2009 Intersession Course Directory and Registration

Courses will be held January 5-9, 2009 (except for Negotiation - see course descriptions below).  Listed below are those courses being offered for the 2009 intersession. Note: Feminist Legal Perspectives has been cancelled.

Registration

Students will be notified by email of the course they get into (and any they are waitlisted for, if applicable) prior to online registration for spring semester courses in mid-November.  The 1 unit for the January Intersession class counts as part of the total number of units for the spring semester and there is no additional charge for law students in full-time degree programs. (Tuition is likely waived also for non-law full-time students in degree programs, depending on the particular department - please check with your department if you aren't sure.) Waitlists are kept by hand in the Registrar’s Office so that students can be on a number of waitlists without it affecting their 18 total unit maximum for the spring semester. Note that students who submitted only one choice during the online pre-registration period do not have an advantage over students who rank ordered a number of choices. The drop deadline for the January Intersession courses is Mon, Dec. 1.  Students should drop via WebSTAC up through Dec. 1 (after that, they should contact Colleen Erker to request permission to drop after the deadline). Students can take only one intersession course at a time.

Questions? Contact Colleen Erker at erker@wustl.edu, or 314-935-6466.

Course Directory

Chapter 11 Strategies for the Business Lawyer

Course Number: W74-645F - 1 unit
Professors:  Professor Mark Prager [view profile] and
Professor Jill Murch [view profile]
Course Schedule: M-F 9:00 am - 11:30 am
Drop deadline:  Mon, Dec. 1 

Course Description: This course will provide the foundation essential for any business lawyer in today's corporate world where chapter 11 "mega" cases frequently intersect with corporate and litigation matters.  Class discussion will be based on a hypothetical problem modeled after current bankruptcy cases, and students will have the opportunity to learn chapter 11 strategies from the perspective of secured and unsecured creditors, indenture trustees, venture capital, equity holders, and the corporate debtor. This class will cover the essential elements of corporate bankruptcies ranging from the automatic stay, fraudulent transfers, and preferences through plan confirmation in chapter 11 bankruptcy cases.  Bankruptcy is not a prerequisite and students who take this course will still be eligible to take any of the bankruptcy courses offered at WUSTL.  Attendance, preparation, and class participation will be required. The final grade on this course will be a on a modified pass/fail basis (HP94, P, LP78, F70) and will be based on a take-home written examination (and class attendance, preparation, and participation may be taken into consideration). The take-home final will be distributed on Fri, Jan. 9, and will be due at 9:00am on Mon, Jan. 12. While there are no prerequisites for this course, students without some background in corporate or business issues may be at a disadvantage.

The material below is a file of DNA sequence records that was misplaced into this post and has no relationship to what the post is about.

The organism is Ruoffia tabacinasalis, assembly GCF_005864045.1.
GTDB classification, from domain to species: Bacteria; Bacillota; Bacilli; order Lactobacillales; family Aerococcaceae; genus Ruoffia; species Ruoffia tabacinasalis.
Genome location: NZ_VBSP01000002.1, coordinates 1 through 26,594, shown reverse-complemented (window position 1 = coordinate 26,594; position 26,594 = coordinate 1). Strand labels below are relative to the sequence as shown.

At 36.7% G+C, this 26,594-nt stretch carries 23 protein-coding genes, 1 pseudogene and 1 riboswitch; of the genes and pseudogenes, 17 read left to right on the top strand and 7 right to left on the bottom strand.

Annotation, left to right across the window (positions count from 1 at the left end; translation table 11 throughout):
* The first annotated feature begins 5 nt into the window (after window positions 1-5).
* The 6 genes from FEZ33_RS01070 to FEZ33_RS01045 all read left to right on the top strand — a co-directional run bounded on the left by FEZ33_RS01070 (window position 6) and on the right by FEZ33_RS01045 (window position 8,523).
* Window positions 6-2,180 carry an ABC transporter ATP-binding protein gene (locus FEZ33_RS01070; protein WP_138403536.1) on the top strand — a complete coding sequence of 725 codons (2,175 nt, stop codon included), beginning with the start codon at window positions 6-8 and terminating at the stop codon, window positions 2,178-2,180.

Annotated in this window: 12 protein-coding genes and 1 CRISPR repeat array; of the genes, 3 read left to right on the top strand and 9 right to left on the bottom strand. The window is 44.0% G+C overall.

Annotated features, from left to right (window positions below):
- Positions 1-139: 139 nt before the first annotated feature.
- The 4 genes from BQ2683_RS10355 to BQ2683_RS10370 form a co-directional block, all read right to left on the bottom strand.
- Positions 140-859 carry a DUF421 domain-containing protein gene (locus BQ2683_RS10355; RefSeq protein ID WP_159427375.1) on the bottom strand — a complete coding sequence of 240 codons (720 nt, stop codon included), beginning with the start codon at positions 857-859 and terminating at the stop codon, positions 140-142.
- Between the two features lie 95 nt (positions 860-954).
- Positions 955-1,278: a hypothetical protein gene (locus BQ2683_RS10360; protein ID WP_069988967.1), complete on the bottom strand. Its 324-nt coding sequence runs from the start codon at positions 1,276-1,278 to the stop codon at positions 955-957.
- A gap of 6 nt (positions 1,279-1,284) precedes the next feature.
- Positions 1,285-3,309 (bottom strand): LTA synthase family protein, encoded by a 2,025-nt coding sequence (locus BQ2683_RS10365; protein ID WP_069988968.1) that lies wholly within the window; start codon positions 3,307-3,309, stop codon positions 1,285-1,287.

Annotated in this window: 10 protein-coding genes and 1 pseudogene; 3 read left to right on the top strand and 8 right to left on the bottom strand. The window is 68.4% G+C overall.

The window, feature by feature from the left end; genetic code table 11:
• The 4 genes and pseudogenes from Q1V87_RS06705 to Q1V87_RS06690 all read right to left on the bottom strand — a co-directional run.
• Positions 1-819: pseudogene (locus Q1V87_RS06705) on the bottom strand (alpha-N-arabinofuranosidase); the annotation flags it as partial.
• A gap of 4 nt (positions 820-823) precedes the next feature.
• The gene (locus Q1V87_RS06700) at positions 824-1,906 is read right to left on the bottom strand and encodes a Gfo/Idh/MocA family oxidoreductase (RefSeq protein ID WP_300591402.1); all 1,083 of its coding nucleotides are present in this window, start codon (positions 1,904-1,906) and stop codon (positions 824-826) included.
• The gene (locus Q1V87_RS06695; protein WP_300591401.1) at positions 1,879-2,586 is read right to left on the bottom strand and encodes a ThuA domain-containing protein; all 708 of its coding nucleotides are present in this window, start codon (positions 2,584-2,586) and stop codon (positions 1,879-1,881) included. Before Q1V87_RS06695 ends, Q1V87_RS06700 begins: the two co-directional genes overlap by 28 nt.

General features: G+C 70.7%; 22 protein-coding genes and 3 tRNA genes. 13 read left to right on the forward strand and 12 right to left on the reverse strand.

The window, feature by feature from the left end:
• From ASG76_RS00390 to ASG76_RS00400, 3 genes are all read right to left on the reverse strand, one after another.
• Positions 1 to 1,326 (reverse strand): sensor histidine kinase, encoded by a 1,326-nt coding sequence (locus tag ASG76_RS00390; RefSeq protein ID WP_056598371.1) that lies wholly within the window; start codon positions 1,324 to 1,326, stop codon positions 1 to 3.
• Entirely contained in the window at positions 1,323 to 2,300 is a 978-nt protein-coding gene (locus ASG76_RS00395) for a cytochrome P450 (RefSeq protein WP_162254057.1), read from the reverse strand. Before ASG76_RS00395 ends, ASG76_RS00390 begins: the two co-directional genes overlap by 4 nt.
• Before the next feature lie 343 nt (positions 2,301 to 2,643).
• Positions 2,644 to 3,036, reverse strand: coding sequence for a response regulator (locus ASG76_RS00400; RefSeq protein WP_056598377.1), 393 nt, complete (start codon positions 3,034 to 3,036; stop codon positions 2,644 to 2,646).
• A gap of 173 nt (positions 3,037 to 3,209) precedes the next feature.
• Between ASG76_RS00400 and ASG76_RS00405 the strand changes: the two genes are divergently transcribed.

Comparative Property and Tax Law: 
Select Topics, Chile and United States

Course Number: W74-535F - 1 unit
Professor:  Professor Hugo Hurtado [view profile] and
Professor Kelly Moore [view profile]
Course Schedule:  M-F 9:00 am - 11:30 am
Drop deadline:  Mon, Dec. 1

Course Description:  This course explores the similarities and differences between Chilean and United States gratuitous property transfer law and related tax issues, including topics related to corporate and trust taxation.  The course will discuss the underlying policies of each country's tax and property law, discussing how policy differences are reflected in the tax codes.  There are no prerequisites for this course.  Students intending to take a course in estate and gift taxation may find this course a helpful introduction to the topic. This course will offer an introduction to comparative analysis for any student interested in estate planning issues in the international context. Attendance, preparation, and class participation will be required. The final grade on this course will be on a pass/fail basis and will be based on a take-home written examination (and class attendance, preparation, and participation may be taken into consideration). The take-home final will be distributed on Fri, Jan. 9, and will be due at 9:00am on Mon, Jan. 12. (A passing grade will show on a student’s record as "CR", which stands for "Credit"; a student who does not pass the course risks receiving an F70, which would affect a law student's GPA.)  [Students in the Tax LLM program are eligible to take this course.]